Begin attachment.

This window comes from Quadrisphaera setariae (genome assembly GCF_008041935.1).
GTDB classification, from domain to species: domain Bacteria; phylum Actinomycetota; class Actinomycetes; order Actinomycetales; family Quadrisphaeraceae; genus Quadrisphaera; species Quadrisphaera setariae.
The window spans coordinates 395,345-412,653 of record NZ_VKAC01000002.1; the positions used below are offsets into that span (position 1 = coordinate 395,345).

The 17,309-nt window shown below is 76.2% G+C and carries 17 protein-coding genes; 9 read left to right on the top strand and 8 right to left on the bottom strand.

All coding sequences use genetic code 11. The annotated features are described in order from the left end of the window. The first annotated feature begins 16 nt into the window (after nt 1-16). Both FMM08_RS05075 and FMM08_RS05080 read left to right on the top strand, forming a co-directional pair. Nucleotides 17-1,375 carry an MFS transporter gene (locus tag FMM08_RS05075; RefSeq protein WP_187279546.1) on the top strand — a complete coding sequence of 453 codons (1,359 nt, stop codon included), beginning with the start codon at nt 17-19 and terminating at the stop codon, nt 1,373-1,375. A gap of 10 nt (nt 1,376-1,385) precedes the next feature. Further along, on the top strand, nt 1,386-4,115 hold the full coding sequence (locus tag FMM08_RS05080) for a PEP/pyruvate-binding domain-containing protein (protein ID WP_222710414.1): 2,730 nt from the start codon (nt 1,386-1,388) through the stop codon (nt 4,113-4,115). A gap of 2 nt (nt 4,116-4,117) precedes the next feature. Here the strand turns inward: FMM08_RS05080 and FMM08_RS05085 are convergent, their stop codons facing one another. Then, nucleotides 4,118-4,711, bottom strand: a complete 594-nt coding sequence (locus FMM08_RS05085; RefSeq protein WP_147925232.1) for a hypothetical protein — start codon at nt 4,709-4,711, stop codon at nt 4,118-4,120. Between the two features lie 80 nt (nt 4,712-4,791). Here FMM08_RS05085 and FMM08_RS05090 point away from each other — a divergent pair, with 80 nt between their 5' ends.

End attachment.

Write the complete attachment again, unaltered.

This window comes from Quadrisphaera setariae (genome assembly GCF_008041935.1).
GTDB classification, from domain to species: domain Bacteria; phylum Actinomycetota; class Actinomycetes; order Actinomycetales; family Quadrisphaeraceae; genus Quadrisphaera; species Quadrisphaera setariae.
The window spans coordinates 395,345-412,653 of record NZ_VKAC01000002.1; the positions used below are offsets into that span (position 1 = coordinate 395,345).

The 17,309-nt window shown below is 76.2% G+C and carries 17 protein-coding genes; 9 read left to right on the top strand and 8 right to left on the bottom strand.

All coding sequences use genetic code 11. The annotated features are described in order from the left end of the window. The first annotated feature begins 16 nt into the window (after nt 1-16). Both FMM08_RS05075 and FMM08_RS05080 read left to right on the top strand, forming a co-directional pair. Nucleotides 17-1,375 carry an MFS transporter gene (locus tag FMM08_RS05075; RefSeq protein WP_187279546.1) on the top strand — a complete coding sequence of 453 codons (1,359 nt, stop codon included), beginning with the start codon at nt 17-19 and terminating at the stop codon, nt 1,373-1,375. A gap of 10 nt (nt 1,376-1,385) precedes the next feature. Further along, on the top strand, nt 1,386-4,115 hold the full coding sequence (locus tag FMM08_RS05080) for a PEP/pyruvate-binding domain-containing protein (protein ID WP_222710414.1): 2,730 nt from the start codon (nt 1,386-1,388) through the stop codon (nt 4,113-4,115). A gap of 2 nt (nt 4,116-4,117) precedes the next feature. Here the strand turns inward: FMM08_RS05080 and FMM08_RS05085 are convergent, their stop codons facing one another. Then, nucleotides 4,118-4,711, bottom strand: a complete 594-nt coding sequence (locus FMM08_RS05085; RefSeq protein WP_147925232.1) for a hypothetical protein — start codon at nt 4,709-4,711, stop codon at nt 4,118-4,120. Between the two features lie 80 nt (nt 4,712-4,791). Here FMM08_RS05085 and FMM08_RS05090 point away from each other — a divergent pair, with 80 nt between their 5' ends.